Presentation on theme: "SEBs – A Public Payer Perspective Judy McPhee, Executive Director Nova Scotia Pharmaceutical Services."— Presentation transcript:
SEBs – A Public Payer Perspective Judy McPhee, Executive Director Nova Scotia Pharmaceutical Services
Why the interest in SEBs? Biologics are effective treatments for complex chronic conditions Patent expiries – more biosimilars will be available need to determine place in therapy for drug plans High average cost per prescription for biologics Lucentis: $1,706 Remicade: $4,223 Enbrel: $1,865 Lantus: $139
Biologics are about 18% of provincial drug plan spending and costs growing rapidly over time and relative to other therapeutic categories.
Considerations Government objectives are consistent with “Triple Aim”: (Institute for Healthcare Improvement) Improving patient experience of care Improving health of populations Reducing the per capita cost of health care Evidence: what information is available to inform decisions Value: how do costs and outcomes compare for covered plan members Fiscal Realities: how to manage within limited budgets with growing number of plan members (public/private shifts; aging demographics)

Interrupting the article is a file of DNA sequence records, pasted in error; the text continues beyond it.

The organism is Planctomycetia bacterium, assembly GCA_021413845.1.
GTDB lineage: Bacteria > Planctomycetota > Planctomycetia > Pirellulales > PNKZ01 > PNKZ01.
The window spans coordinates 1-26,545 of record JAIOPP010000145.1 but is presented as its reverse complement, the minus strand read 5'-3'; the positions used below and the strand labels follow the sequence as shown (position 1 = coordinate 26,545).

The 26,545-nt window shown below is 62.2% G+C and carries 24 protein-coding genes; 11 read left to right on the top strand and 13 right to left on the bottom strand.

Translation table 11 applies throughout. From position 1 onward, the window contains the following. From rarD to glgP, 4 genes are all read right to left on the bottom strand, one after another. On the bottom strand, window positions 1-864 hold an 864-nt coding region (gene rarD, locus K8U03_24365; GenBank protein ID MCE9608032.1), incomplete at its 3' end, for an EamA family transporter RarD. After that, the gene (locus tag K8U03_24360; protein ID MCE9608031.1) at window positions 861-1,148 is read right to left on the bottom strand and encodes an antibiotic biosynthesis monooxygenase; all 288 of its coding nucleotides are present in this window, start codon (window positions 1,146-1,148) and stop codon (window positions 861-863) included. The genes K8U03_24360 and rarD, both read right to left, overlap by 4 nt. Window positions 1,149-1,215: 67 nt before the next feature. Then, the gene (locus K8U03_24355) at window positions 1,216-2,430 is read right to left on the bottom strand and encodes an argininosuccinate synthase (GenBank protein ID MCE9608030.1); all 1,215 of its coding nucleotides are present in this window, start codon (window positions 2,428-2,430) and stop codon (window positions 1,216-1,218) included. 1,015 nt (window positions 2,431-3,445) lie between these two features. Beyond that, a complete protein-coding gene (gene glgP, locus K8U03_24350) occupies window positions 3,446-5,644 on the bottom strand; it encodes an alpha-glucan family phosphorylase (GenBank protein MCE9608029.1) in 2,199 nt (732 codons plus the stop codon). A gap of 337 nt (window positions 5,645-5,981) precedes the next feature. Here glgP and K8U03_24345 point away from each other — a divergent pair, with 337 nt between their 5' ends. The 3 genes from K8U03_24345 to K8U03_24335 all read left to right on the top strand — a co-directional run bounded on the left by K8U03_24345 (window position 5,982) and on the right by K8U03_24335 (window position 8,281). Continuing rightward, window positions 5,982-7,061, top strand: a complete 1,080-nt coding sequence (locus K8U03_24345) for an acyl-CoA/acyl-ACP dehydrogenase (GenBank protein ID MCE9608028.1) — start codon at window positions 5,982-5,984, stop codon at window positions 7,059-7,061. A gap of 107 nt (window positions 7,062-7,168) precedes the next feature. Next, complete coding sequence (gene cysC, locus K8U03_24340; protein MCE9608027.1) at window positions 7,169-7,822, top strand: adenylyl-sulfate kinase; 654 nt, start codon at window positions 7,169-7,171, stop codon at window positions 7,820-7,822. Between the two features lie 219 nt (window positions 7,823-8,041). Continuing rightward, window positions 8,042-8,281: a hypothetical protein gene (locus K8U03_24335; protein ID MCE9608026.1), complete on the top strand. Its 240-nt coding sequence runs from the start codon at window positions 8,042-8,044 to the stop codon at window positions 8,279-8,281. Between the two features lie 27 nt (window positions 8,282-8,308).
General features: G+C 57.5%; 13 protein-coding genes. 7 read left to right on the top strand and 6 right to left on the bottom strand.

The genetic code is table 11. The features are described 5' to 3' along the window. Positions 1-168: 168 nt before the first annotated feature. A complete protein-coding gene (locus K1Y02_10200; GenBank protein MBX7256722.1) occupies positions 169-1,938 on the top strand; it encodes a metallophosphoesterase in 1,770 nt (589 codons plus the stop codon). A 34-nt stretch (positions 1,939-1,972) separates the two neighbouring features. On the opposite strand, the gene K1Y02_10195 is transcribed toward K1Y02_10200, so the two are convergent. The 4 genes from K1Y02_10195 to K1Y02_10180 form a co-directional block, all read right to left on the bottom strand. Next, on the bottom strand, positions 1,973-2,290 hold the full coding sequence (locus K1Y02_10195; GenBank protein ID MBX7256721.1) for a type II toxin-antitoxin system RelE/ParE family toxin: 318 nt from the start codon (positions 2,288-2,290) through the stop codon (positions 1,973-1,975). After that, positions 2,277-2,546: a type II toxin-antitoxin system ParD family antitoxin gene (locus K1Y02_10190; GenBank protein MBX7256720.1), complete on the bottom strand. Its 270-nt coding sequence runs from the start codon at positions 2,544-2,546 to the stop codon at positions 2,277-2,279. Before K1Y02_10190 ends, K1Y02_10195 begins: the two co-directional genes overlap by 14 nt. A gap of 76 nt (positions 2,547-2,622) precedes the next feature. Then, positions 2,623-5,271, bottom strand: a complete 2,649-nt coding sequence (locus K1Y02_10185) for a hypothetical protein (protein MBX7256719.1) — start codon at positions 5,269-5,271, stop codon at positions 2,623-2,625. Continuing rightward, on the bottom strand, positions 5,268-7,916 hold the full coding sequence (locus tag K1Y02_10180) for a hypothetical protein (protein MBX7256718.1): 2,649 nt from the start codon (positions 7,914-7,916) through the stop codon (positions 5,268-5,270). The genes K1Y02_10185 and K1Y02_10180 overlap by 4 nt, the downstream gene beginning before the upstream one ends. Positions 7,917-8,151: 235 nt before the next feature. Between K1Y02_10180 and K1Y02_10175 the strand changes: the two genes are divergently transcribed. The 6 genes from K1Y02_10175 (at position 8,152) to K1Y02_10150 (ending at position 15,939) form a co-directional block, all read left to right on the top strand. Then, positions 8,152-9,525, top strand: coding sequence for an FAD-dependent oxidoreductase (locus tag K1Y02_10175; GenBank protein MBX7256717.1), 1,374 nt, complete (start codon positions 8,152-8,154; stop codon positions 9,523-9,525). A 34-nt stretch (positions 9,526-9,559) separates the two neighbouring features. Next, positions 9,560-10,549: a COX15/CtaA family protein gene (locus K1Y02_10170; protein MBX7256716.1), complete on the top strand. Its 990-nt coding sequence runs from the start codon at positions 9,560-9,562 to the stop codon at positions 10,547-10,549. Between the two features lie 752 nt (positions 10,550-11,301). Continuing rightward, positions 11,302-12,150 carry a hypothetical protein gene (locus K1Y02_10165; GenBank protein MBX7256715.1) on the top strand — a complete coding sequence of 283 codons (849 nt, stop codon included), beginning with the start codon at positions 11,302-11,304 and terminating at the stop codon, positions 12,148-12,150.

Impact of SEBs for Drug Plans Challenges Limited evidence at market entry Gaps in knowledge about safety Infusion clinics & other health system costs Price differentials may not be great enough Savings dependent on therapeutic switching Opportunities Increased collaboration through PCPA Established research and evidence networks (e.g., DSEN / CADTH ) Better information using data and analytics Experience in other jurisdictions (Europe)
Payer Approaches “Necessity is the mother of invention”. ~ Plato Payers will continue to use full scope of approaches that are available: Traditional listings Proactive listing policies for new patients Real world evidence generation projects Mandatory switch approaches for some or all Delisting Purposeful price negotiations